Tuesday, November 15, 2011

Sydney House Prices

On Monday Housing NSW published the latest set of housing related statistics – median rents and median sale prices - for postcodes in the Greater Metropolitan Region as well as for Local Government Areas. The information value of this dataset can be greatly enhanced by presenting it on a thematic map. For example, mapping median values allows to highlight the distribution of costly and less expensive areas within the largest capital city in Australia. And the picture is quite interesting… Explore by clicking on coloured polygons!



Direct links:
Sydney Median Prices Jun'11 by Postcode
Sydney Median Rents Sep'11 by Postcode
YoY Change in Median Prices Jun'11

Although this dataset does not attract any media headlines, it can prove quite invaluable for those hunting for a house (to buy or to rent), or for research into housing affordability and alleged property prices exuberance. Its main limitation is timeliness since sales stats refer to June quarter (so, are at least 5 months old) but rental stats are as current as you can get (ie. cover the latest September quarter). The main advantage of this dataset is that, unlike widely publicised median prices that relate to entire cities, it contains information on what is happening within small neighbourhoods around the city. The only housing related information I am aware of that covers small neighbourhoods and is published on a map, is Property Investment Map from domain.com.au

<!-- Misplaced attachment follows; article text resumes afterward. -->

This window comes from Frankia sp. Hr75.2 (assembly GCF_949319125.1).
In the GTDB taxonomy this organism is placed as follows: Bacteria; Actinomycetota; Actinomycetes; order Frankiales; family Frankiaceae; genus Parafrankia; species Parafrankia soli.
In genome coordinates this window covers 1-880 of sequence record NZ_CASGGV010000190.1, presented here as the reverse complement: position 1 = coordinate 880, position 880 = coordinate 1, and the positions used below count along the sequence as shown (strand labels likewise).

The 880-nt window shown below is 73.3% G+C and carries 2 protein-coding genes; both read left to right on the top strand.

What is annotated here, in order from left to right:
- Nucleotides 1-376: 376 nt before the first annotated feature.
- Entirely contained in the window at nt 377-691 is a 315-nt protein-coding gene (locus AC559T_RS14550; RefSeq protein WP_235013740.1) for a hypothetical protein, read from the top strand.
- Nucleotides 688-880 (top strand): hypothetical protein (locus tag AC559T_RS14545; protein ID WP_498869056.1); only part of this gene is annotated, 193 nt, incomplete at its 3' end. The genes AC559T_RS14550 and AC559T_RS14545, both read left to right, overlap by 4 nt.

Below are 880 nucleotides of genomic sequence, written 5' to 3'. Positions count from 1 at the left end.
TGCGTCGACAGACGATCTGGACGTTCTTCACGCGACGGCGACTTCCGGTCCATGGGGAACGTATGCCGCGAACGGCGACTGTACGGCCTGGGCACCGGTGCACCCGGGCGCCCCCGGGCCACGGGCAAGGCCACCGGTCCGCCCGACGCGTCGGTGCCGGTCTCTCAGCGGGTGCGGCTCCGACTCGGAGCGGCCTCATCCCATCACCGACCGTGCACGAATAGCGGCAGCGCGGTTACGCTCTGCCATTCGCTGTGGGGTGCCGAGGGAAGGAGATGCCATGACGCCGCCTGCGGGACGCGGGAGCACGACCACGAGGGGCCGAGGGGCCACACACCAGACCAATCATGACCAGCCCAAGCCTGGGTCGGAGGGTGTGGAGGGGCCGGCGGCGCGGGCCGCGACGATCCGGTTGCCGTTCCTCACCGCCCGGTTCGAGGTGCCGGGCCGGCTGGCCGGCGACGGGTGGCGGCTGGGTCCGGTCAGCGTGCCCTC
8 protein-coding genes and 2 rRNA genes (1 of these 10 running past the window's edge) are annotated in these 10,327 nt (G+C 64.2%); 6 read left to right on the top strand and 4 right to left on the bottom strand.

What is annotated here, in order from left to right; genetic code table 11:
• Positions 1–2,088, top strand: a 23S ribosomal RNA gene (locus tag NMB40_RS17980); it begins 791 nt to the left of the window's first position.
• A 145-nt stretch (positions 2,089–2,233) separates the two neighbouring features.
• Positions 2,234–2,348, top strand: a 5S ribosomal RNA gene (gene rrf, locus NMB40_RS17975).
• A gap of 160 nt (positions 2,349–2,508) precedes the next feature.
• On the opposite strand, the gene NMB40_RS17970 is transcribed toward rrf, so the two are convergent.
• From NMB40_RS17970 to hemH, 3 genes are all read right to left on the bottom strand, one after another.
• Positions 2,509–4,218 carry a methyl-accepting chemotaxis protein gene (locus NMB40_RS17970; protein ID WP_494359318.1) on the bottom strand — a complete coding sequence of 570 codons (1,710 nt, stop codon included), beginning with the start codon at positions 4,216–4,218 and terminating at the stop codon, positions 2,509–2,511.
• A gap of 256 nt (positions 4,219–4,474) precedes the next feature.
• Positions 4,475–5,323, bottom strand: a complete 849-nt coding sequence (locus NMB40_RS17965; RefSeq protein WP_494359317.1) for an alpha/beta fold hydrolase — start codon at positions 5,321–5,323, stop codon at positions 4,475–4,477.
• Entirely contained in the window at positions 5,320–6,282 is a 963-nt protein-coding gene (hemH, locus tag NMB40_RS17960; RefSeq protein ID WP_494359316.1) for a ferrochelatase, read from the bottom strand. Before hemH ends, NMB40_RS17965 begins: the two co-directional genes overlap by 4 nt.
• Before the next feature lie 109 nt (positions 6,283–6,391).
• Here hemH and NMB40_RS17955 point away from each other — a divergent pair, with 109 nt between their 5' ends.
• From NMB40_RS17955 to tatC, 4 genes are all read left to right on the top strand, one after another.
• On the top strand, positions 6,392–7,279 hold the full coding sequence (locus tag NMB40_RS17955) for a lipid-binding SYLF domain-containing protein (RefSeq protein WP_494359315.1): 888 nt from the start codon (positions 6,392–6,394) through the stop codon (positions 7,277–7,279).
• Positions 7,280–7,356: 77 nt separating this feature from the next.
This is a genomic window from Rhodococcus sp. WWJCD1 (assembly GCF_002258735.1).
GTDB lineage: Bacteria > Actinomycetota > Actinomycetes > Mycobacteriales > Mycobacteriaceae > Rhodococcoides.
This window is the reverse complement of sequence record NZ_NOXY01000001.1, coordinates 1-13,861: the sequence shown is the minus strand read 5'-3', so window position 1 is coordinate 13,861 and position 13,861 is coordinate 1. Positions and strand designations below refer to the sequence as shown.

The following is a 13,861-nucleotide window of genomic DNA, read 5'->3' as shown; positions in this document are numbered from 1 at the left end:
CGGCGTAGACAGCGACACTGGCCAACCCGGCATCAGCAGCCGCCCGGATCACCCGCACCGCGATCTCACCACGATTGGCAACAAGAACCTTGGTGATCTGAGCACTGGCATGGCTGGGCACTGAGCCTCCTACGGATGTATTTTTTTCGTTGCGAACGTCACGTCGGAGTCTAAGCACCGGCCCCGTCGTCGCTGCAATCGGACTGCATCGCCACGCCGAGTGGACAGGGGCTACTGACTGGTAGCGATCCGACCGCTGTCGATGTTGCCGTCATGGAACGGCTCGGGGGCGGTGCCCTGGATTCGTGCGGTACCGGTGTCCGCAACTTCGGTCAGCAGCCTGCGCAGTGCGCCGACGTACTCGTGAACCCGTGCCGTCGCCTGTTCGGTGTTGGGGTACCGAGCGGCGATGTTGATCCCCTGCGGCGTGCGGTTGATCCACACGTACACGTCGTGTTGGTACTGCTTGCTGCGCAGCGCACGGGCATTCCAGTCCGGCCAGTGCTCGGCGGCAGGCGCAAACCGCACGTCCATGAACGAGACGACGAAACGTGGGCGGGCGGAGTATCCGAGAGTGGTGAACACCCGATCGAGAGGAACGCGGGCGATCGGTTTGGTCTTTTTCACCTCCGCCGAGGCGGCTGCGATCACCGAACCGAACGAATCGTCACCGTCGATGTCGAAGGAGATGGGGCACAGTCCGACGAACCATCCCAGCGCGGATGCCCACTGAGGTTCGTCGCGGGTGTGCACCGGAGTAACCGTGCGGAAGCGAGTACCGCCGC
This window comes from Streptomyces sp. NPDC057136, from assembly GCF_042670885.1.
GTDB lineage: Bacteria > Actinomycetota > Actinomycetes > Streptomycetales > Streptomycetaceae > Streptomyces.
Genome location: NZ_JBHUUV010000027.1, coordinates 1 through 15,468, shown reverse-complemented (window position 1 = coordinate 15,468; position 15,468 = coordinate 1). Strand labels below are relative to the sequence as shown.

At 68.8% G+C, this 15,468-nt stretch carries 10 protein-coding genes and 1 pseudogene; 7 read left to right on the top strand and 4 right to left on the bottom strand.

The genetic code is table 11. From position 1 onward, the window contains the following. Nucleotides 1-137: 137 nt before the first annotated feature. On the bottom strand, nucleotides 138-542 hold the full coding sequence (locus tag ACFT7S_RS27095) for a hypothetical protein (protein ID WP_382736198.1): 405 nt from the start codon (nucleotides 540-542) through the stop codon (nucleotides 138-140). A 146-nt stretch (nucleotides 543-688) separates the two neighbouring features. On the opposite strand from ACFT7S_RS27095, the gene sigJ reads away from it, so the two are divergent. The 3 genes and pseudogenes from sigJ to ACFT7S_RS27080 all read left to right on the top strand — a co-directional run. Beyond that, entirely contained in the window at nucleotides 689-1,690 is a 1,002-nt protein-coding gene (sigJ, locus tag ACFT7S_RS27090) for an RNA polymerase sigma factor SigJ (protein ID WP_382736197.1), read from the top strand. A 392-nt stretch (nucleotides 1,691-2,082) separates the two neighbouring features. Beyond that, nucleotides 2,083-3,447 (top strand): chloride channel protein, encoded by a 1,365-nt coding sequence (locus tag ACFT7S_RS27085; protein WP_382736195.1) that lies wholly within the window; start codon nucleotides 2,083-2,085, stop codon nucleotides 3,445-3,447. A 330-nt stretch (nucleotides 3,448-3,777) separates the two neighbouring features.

The maps above are the result of a quick exercise in matching attribute data (ie. Housing NSW data distributed in non-spatial format) with spatial boundaries (ie. ABS Postal Areas, 2011 edition), and presenting it visually using Google’s Fusion Tables and Google Map API. And although I haven’t put much effort into defining ranges in a more scientific way, they give a pretty good picture of what is happening with rental and property prices around the city.

Related Posts:
Maps and property investment
WA housing affordability index

4 comments:

Anonymous said...

... it's a shame that they don't let tax payers use this taxpayer funded data.

they claim copyright with all rights reserved, so if you follow the governments own laws you can't publish your maps.

Arek said...

Thanks for bringing that up. Yes, it's an issue with many data published on the internet. On this occasion I am of the opinion that I am well within the rules:

"You are welcome to reproduce the material which appears at this site for personal, educational, in-house or non-commercial use, without formal permission or charge."

...but agree that their copyright statement is very ambigious hance possibly preventing many from putting the data to a good use.

andrewharvey4 said...

I didn't see that part. That is better.

I would still like to see a CC-BY or CC0 stamp on it though. I don't know why these government departments are so slow on the implementation of CC licensing.

It takes less that half a minute of work for them to add the CC license, for the benefit of suddenly making the data useful for analysis and remixing into other presentation forms.

Arek said...

It is disappointing that the progress with releasing data under CC-BY is so slow, despite so many initiatives on Commonwealth as well as State agenda. Especially, considering that the "move" started in 2001 with the release of Spatial Data Access and Pricing Policy...